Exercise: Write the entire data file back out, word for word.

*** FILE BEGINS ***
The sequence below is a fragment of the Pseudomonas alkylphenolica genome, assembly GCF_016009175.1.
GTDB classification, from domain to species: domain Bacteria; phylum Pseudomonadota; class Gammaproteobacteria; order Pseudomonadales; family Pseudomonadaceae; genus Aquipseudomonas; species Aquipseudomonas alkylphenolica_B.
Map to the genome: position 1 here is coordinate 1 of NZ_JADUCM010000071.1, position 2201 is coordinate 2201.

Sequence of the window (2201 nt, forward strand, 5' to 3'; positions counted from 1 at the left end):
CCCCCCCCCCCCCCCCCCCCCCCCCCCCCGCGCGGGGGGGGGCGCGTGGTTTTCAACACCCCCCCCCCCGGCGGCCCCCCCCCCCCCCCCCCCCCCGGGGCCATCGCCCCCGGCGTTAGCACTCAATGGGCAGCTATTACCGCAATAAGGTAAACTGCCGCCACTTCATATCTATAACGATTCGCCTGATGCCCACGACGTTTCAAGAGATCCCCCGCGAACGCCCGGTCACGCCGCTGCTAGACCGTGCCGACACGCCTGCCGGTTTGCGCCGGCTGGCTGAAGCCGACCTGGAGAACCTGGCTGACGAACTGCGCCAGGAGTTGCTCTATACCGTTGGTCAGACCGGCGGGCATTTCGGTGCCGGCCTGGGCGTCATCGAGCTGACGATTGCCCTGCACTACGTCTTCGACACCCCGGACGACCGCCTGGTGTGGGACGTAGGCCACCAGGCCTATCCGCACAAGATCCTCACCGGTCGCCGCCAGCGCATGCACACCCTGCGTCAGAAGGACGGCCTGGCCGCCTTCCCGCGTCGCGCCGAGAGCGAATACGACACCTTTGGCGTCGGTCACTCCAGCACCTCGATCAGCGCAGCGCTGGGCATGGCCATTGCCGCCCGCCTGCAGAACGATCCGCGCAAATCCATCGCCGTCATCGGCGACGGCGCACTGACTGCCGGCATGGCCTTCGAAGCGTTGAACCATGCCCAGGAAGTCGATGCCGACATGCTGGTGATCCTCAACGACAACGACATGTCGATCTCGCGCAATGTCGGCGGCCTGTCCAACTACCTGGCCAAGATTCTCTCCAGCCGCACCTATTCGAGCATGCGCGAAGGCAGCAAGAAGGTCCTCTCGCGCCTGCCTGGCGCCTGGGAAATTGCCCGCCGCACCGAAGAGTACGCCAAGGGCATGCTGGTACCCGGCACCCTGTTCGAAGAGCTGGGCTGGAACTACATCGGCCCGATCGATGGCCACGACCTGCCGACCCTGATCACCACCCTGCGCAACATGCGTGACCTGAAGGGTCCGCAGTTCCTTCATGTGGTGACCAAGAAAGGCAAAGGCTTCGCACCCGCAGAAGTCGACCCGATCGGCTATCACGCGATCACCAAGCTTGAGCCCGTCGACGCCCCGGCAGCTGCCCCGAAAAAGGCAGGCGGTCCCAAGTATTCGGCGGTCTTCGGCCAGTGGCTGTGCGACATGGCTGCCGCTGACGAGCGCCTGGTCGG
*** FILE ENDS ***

The sequence below is a fragment of the Pseudomonas alkylphenolica genome, assembly GCF_016009175.1.
GTDB classification, from domain to species: domain Bacteria; phylum Pseudomonadota; class Gammaproteobacteria; order Pseudomonadales; family Pseudomonadaceae; genus Aquipseudomonas; species Aquipseudomonas alkylphenolica_B.
Map to the genome: position 1 here is coordinate 1 of NZ_JADUCM010000071.1, position 2201 is coordinate 2201.

Sequence of the window (2201 nt, forward strand, 5' to 3'; positions counted from 1 at the left end):
CCCCCCCCCCCCCCCCCCCCCCCCCCCCCGCGCGGGGGGGGGCGCGTGGTTTTCAACACCCCCCCCCCCGGCGGCCCCCCCCCCCCCCCCCCCCCCGGGGCCATCGCCCCCGGCGTTAGCACTCAATGGGCAGCTATTACCGCAATAAGGTAAACTGCCGCCACTTCATATCTATAACGATTCGCCTGATGCCCACGACGTTTCAAGAGATCCCCCGCGAACGCCCGGTCACGCCGCTGCTAGACCGTGCCGACACGCCTGCCGGTTTGCGCCGGCTGGCTGAAGCCGACCTGGAGAACCTGGCTGACGAACTGCGCCAGGAGTTGCTCTATACCGTTGGTCAGACCGGCGGGCATTTCGGTGCCGGCCTGGGCGTCATCGAGCTGACGATTGCCCTGCACTACGTCTTCGACACCCCGGACGACCGCCTGGTGTGGGACGTAGGCCACCAGGCCTATCCGCACAAGATCCTCACCGGTCGCCGCCAGCGCATGCACACCCTGCGTCAGAAGGACGGCCTGGCCGCCTTCCCGCGTCGCGCCGAGAGCGAATACGACACCTTTGGCGTCGGTCACTCCAGCACCTCGATCAGCGCAGCGCTGGGCATGGCCATTGCCGCCCGCCTGCAGAACGATCCGCGCAAATCCATCGCCGTCATCGGCGACGGCGCACTGACTGCCGGCATGGCCTTCGAAGCGTTGAACCATGCCCAGGAAGTCGATGCCGACATGCTGGTGATCCTCAACGACAACGACATGTCGATCTCGCGCAATGTCGGCGGCCTGTCCAACTACCTGGCCAAGATTCTCTCCAGCCGCACCTATTCGAGCATGCGCGAAGGCAGCAAGAAGGTCCTCTCGCGCCTGCCTGGCGCCTGGGAAATTGCCCGCCGCACCGAAGAGTACGCCAAGGGCATGCTGGTACCCGGCACCCTGTTCGAAGAGCTGGGCTGGAACTACATCGGCCCGATCGATGGCCACGACCTGCCGACCCTGATCACCACCCTGCGCAACATGCGTGACCTGAAGGGTCCGCAGTTCCTTCATGTGGTGACCAAGAAAGGCAAAGGCTTCGCACCCGCAGAAGTCGACCCGATCGGCTATCACGCGATCACCAAGCTTGAGCCCGTCGACGCCCCGGCAGCTGCCCCGAAAAAGGCAGGCGGTCCCAAGTATTCGGCGGTCTTCGGCCAGTGGCTGTGCGACATGGCTGCCGCTGACGAGCGCCTGGTCGG